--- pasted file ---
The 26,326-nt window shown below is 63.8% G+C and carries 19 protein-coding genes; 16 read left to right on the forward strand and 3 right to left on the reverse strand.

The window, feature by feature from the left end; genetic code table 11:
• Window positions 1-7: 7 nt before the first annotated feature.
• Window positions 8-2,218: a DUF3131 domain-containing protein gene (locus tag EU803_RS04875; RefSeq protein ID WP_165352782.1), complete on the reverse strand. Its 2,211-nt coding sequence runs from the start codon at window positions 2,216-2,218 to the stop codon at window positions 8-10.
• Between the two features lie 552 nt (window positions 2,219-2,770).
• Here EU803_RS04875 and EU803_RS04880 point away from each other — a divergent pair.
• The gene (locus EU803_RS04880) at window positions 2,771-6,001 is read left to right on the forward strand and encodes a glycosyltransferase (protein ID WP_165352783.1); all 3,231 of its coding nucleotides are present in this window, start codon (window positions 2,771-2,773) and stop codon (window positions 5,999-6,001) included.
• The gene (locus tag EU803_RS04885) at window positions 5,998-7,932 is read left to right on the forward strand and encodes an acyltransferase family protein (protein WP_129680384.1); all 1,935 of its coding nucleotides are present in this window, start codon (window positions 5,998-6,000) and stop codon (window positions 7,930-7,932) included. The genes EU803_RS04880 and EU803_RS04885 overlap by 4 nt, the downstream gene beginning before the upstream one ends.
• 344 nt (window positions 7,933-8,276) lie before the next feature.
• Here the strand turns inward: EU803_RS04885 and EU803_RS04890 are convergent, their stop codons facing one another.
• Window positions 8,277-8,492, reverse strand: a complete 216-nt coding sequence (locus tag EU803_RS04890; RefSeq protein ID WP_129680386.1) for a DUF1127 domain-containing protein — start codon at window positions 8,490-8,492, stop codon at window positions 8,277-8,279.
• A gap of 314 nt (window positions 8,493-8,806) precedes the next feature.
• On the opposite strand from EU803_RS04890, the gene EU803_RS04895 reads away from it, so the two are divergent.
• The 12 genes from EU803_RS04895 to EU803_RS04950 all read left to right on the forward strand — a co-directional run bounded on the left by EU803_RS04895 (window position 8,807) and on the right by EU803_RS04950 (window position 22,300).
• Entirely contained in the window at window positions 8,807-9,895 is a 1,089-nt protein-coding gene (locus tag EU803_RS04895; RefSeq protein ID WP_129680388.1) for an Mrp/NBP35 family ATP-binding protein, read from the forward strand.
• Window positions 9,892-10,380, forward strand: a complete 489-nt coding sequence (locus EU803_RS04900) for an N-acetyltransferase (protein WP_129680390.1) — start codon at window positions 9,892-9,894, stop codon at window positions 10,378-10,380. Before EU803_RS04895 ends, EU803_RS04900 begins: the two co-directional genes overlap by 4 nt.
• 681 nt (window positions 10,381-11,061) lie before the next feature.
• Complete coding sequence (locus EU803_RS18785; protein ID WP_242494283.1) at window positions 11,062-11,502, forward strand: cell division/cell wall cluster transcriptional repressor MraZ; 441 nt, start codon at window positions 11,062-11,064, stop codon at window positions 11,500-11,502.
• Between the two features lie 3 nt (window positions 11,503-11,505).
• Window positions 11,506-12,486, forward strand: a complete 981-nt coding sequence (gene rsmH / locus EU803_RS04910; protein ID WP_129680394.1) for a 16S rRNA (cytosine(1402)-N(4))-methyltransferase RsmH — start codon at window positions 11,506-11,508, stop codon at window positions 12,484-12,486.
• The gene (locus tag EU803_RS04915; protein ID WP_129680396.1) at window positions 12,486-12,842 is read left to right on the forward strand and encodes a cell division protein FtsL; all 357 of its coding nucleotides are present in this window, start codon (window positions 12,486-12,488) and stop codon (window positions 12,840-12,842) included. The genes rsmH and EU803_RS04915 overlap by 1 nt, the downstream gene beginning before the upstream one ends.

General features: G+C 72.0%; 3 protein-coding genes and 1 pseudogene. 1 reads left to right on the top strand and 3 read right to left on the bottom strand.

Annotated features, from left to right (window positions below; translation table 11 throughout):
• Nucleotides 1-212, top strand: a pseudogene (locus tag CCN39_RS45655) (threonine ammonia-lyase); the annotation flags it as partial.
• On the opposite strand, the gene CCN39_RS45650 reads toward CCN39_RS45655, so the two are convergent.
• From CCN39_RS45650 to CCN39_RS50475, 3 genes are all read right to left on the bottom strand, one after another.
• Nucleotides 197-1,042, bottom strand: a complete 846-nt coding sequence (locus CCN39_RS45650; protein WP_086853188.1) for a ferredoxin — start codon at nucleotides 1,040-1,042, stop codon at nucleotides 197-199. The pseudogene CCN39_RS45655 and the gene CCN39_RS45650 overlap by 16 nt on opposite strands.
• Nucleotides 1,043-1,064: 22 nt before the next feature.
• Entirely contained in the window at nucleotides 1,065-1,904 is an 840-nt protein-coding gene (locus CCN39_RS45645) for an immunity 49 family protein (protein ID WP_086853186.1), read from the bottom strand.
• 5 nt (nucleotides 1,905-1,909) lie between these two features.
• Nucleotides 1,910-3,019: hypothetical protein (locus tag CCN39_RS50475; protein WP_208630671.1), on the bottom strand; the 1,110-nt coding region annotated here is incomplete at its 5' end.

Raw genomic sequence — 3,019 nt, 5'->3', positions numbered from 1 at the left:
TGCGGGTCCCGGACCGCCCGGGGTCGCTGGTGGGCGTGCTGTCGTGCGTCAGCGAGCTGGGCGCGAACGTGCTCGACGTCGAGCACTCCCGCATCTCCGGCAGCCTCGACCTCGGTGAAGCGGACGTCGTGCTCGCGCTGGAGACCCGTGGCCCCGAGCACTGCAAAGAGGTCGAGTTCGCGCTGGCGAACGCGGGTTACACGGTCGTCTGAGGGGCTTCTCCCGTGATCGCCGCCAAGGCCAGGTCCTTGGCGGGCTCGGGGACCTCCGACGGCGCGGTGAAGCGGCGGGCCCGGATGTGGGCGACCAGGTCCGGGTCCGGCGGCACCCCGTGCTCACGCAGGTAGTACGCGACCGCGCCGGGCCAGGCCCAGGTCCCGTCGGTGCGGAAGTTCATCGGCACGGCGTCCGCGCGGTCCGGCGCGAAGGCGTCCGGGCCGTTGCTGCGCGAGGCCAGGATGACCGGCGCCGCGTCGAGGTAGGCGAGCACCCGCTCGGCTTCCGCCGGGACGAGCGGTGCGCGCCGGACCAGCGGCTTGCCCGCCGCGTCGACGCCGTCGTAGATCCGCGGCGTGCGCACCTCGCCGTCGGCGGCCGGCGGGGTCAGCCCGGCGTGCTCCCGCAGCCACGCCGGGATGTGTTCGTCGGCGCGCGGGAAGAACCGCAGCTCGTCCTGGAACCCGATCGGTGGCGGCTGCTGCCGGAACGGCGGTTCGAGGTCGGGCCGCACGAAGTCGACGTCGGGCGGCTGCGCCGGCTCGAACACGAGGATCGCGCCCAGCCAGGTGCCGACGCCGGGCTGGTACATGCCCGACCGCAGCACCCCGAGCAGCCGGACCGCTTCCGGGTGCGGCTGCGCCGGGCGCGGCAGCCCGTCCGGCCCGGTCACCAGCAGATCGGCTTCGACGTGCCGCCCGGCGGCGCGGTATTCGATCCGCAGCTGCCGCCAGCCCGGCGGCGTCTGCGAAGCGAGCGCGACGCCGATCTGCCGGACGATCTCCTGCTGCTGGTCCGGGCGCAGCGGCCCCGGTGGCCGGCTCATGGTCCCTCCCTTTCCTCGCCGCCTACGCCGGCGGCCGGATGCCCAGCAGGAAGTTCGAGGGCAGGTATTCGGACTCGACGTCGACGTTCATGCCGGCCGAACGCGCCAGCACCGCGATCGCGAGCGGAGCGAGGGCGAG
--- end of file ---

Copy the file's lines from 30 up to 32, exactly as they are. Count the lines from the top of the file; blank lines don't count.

• 5 nt (nucleotides 1,905-1,909) lie between these two features.
• Nucleotides 1,910-3,019: hypothetical protein (locus tag CCN39_RS50475; protein WP_208630671.1), on the bottom strand; the 1,110-nt coding region annotated here is incomplete at its 5' end.

Raw genomic sequence — 3,019 nt, 5'->3', positions numbered from 1 at the left: